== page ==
The particulars of each attribute (say, whether race/ethnicity is white, black or African American, Asian, Hispanic or Latino, or Native American, etc.) are randomly assigned for each candidate. The order in which the attributes themselves are presented is also randomly shuffled for each respondent. That way no attribute is inadvertently made to seem especially important just by being placed first.
Each respondent chooses among about half a dozen pairs of candidates (five in one survey, eight in the other). Using the answers of hundreds of respondents and thousands of decisions with the attributes randomized, we can estimate whether, and how much, respondents care about hiring a black candidate rather than a white one, a Latino rather than an Asian American, an engineer rather than an economist, or a candidate with a degree from the University of Georgia rather than one from Yale.
Better yet, we can estimate whether preferences about these attributes differ across groups of respondents. So we can measure how priorities differ among students who self-identify as men, women and gender nonbinary, or among whites, African Americans, Asians and Native Americans, and so on.
Most important, it allows us to do these analyses without ever mentioning diversity when we recruit survey-takers or within our survey. Some participants may guess what the study is about, but not all will. Students have plenty of other reasons to care about what kind of faculty are recruited and what kind of students are admitted — and most of the attributes we ask them to evaluate have nothing to do with diversity demographics.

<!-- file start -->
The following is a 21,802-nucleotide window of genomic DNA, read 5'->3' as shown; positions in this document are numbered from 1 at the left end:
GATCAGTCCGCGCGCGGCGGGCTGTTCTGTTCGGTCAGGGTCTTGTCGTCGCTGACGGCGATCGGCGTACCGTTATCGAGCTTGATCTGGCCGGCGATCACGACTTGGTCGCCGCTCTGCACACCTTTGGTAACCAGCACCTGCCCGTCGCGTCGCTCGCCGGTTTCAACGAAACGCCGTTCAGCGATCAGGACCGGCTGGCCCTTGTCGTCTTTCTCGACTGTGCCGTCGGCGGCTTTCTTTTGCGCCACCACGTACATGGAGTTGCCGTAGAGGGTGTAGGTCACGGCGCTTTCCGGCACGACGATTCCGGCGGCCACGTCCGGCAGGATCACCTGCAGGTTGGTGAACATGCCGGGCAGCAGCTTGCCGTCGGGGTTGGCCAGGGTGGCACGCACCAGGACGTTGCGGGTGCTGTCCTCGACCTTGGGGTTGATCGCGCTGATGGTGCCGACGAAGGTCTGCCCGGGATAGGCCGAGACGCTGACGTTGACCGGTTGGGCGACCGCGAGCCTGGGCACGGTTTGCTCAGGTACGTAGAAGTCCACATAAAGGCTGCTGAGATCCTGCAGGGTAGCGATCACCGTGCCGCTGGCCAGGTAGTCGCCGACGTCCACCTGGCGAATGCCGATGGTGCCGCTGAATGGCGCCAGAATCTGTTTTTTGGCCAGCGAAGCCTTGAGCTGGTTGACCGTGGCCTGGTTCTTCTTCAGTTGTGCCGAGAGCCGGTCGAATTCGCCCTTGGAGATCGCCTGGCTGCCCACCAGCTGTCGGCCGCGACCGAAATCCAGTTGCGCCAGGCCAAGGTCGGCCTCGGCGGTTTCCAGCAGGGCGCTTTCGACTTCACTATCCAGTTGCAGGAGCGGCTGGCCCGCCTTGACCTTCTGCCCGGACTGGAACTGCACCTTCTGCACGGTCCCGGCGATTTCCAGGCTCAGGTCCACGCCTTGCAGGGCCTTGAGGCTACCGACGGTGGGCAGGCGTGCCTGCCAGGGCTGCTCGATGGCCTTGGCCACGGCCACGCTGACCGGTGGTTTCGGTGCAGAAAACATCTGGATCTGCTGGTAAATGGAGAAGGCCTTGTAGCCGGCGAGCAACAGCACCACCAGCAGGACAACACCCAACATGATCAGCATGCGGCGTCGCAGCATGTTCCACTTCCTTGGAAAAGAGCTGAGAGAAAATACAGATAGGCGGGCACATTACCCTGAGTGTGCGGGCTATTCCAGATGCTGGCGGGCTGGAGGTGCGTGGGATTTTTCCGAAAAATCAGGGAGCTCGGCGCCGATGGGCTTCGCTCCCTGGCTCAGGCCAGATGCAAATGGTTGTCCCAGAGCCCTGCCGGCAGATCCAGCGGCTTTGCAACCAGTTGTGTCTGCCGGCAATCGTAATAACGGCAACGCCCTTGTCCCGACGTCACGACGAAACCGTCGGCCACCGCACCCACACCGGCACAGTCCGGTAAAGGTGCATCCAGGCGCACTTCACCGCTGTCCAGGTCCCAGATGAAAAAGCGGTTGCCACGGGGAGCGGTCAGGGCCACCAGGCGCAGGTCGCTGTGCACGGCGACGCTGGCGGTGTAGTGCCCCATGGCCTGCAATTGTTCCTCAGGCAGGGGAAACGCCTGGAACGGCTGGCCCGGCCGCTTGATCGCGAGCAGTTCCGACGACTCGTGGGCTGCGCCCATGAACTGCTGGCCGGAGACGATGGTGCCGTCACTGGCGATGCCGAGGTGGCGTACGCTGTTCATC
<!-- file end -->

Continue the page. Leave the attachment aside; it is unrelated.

Here’s who we asked and what we found
Collaborating with two student partners, we designed randomized conjoint surveys for the 4,508 undergraduate students enrolled at Dartmouth College in Hanover, N.H. We invited half to take a survey on faculty recruitment in October 2015; 501 did. We invited the other half to take a survey on undergraduate admissions between December 2015 and January 2016; 607 did.
Although our samples are fairly representative, to account for any remaining imbalance, we re-weighted each sample to known demographic characteristics from the targeted population based on the procedure called entropy balancing.